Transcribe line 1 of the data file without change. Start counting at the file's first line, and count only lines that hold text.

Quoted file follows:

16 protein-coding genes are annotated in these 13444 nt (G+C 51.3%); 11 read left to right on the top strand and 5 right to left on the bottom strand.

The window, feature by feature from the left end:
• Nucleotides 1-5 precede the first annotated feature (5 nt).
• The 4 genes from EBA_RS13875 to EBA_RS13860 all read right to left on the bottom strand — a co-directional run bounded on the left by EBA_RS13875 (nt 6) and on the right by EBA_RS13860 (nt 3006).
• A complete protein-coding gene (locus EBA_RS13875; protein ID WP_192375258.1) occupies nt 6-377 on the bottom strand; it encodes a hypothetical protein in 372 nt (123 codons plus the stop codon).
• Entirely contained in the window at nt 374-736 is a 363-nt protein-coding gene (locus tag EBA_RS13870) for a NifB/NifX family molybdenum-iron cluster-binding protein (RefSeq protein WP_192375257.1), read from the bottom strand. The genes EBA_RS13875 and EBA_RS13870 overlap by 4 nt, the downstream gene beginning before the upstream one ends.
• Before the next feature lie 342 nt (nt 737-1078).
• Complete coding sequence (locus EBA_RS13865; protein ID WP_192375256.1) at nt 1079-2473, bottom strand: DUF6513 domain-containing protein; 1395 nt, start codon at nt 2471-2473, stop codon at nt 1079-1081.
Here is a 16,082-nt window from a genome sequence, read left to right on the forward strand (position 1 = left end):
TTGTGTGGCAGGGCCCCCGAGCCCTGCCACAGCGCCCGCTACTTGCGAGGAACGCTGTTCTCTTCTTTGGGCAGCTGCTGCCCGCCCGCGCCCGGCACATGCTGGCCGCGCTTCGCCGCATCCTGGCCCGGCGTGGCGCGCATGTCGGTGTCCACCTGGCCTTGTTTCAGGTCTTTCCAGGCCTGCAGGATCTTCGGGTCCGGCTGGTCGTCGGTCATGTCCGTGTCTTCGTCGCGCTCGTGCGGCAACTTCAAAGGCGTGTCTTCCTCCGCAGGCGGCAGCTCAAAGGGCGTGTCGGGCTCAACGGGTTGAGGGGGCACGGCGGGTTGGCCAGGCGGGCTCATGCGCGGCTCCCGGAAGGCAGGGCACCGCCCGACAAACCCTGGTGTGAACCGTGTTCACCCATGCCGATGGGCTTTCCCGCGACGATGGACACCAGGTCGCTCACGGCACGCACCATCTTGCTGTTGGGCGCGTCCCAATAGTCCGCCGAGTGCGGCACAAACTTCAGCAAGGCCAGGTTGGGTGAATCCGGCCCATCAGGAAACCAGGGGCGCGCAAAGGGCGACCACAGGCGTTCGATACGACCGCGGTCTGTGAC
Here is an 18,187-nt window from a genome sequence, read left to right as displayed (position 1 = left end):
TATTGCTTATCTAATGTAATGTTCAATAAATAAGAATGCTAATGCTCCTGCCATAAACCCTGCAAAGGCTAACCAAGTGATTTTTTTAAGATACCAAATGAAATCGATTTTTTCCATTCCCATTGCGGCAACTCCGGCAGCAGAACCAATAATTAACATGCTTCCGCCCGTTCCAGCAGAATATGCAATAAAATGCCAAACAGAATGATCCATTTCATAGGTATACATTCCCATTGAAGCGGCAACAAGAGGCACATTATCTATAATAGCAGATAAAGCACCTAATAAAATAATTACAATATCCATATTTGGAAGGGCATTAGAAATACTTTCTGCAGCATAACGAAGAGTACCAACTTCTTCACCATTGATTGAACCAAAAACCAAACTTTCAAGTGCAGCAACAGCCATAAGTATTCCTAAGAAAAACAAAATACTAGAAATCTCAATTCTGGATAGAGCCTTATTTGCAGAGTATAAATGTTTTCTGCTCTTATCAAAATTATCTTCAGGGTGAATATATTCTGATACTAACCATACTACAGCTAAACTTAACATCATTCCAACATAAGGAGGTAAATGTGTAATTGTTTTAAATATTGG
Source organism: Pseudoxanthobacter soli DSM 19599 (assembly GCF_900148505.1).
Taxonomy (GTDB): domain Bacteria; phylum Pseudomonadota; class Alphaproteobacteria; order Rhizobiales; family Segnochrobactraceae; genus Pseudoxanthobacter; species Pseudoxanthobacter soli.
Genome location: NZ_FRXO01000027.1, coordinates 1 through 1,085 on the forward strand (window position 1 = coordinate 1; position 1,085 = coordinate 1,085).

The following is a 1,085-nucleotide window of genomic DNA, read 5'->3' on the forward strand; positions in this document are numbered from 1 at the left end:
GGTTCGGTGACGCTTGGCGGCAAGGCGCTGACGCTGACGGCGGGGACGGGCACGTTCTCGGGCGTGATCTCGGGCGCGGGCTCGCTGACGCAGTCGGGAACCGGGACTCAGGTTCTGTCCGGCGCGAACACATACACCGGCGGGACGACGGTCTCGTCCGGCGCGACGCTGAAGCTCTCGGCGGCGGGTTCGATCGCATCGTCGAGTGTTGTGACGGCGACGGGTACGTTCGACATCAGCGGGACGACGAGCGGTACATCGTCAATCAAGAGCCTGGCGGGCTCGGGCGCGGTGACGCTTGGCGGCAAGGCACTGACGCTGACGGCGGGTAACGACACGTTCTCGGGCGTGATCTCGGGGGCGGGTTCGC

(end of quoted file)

16 protein-coding genes are annotated in these 13444 nt (G+C 51.3%); 11 read left to right on the top strand and 5 right to left on the bottom strand.